AUGUSTA – Increased drug activity helped boost Maine’s crime rate 4.6 percent last year, the head of the Department of Public Safety said Tuesday.

Commissioner Anne Jordan summarized 2006 crime statistics for the Legislature’s Criminal Justice and Public Safety Committee. Preliminary results will be released today, and a longer report will follow.

The statistics were derived from figures reported to the federal government. Related conclusions were taken from comments made during the conviction process, Jordan said.

The 4.6 percent spike was the biggest year-to-year increase the department has seen in more than a decade, Jordan said, although some categories did decrease, the report shows. Assaults are down, along with auto thefts, for example.

And when compared to other states, “Maine is still one of the safest places in the nation,” Jordan said.

Still, homicide and rape rates in Maine were up significantly. There were 23 killings in 2006, compared with 19 in 2005. Rape rates were up 5.6 percent.

This year there have been eight homicides in the state – four resulting from domestic violence and two linked to drugs – right on target with last year’s numbers.

Property crimes showed the biggest increase. Robbery was up 18.6 percent from 2005, burglary up 7.9 percent, theft up 4.2 percent and arson up 9 percent.

Jordan said most of those convicted of the property crimes admitted to stealing in order to feed drug habits. The state is seeing more drugs coming in from Canada, Massachusetts, New York and New Jersey. One person rode an underwater mini-bike along the bottom of a river from Canada to smuggle in marijuana.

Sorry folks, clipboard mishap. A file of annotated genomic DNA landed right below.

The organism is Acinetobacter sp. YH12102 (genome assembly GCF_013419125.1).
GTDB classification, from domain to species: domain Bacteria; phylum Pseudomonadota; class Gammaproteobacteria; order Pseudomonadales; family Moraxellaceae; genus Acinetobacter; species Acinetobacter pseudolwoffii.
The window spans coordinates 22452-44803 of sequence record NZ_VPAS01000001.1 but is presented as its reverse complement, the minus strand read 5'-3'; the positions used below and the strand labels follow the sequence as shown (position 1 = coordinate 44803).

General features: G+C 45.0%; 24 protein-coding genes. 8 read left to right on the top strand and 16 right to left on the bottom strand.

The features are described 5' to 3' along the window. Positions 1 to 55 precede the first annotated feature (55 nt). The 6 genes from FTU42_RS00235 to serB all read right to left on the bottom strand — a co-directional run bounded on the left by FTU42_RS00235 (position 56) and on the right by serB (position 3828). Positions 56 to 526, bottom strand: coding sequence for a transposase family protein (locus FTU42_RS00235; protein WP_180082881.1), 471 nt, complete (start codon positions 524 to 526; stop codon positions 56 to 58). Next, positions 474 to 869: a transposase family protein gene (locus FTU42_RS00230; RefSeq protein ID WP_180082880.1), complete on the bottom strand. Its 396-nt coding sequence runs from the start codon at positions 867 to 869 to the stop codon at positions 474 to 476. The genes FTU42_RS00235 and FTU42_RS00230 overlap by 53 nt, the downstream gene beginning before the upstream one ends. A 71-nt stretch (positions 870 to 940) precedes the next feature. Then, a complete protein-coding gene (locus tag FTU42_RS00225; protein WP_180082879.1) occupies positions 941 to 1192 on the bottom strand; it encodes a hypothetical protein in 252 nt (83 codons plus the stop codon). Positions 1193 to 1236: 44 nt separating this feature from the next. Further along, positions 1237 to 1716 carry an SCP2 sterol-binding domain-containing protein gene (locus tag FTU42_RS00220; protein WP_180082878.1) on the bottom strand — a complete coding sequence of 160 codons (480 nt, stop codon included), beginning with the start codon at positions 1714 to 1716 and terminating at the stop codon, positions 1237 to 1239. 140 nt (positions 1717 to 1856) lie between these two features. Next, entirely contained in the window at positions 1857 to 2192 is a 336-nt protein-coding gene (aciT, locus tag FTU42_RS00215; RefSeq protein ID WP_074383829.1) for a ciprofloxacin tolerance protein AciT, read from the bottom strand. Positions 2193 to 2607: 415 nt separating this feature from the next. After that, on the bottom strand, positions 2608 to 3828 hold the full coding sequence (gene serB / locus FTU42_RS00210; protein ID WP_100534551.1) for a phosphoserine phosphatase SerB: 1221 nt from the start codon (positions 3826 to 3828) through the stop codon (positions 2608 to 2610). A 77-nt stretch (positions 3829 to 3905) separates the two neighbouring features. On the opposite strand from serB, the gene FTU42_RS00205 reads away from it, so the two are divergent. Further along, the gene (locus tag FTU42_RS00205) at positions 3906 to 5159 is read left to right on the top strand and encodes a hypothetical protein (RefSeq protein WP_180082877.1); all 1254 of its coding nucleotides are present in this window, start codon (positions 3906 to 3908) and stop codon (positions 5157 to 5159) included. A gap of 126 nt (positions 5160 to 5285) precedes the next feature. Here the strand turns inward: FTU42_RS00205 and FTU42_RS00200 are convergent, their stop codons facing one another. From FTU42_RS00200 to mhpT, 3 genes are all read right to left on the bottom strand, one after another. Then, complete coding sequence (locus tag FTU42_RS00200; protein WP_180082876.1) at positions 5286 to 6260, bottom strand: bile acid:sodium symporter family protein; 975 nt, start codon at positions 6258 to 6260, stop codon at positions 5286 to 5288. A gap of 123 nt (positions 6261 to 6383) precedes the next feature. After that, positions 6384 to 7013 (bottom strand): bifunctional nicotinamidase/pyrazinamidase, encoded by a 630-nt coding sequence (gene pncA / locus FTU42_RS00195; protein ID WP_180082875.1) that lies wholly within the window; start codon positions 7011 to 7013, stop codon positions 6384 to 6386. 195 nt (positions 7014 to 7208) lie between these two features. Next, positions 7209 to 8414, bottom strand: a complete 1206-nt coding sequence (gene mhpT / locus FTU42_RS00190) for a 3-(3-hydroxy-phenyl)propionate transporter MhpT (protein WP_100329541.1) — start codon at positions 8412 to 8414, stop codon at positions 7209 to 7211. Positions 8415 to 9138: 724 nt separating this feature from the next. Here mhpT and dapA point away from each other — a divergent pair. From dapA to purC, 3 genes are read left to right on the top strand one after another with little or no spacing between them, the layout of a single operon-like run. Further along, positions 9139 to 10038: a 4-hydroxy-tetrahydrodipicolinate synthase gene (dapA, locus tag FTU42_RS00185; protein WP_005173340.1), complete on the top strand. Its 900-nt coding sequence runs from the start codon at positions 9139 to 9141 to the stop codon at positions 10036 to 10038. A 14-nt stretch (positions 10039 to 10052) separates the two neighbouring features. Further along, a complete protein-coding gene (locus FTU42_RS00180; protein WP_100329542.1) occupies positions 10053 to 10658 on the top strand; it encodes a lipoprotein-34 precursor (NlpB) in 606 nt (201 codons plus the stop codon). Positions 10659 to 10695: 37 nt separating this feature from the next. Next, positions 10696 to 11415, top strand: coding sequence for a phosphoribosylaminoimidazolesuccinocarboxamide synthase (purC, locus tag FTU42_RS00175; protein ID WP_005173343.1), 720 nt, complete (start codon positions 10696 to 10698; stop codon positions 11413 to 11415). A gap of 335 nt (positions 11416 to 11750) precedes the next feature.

The Maine Drug Enforcement Agency investigated 860 cases and made 600 arrests last year, she said.

“We have a real problem with people abusing prescription drugs and narcotics,” Jordan said.

The numbers sparked some concern and discussion among committee members.

“Our jail overcrowding – it’s easy to see why that’s happening, because of the crime,” said Sen. Bill Diamond, D-Windham and Senate chairman of the committee.

Her department is struggling financially, along with many state agencies, Jordan said. She would like to add more patrols to the Maine State Police but the money isn’t there.

“Our trooper patrols are stretched absolutely thin,” she said.

Rep. Stan Gerzofsky, D-Brunswick, noted that Maine and other places on the East Coast are behind the times when it comes to crime trends.

Jordan told the committee that there will likely be more cooperation with other New England states in coming years. Rep. Richard Sykes, R-Harrison, asked about partnering with Canada.

“That place across the border – what the heck are they doing?” about drug smuggling, he asked.

Another reason for the increase is that the children of baby boomers are hitting “prime crime” age, Jordan said.

Overall, last year, rural areas saw a bigger increase in crime – 1.9 percent – while urban areas saw a 1.3 percent increase.

Most crime is attributed to adults. Adult arrests increased 7 percent; juvenile arrests increased 0.6 percent.

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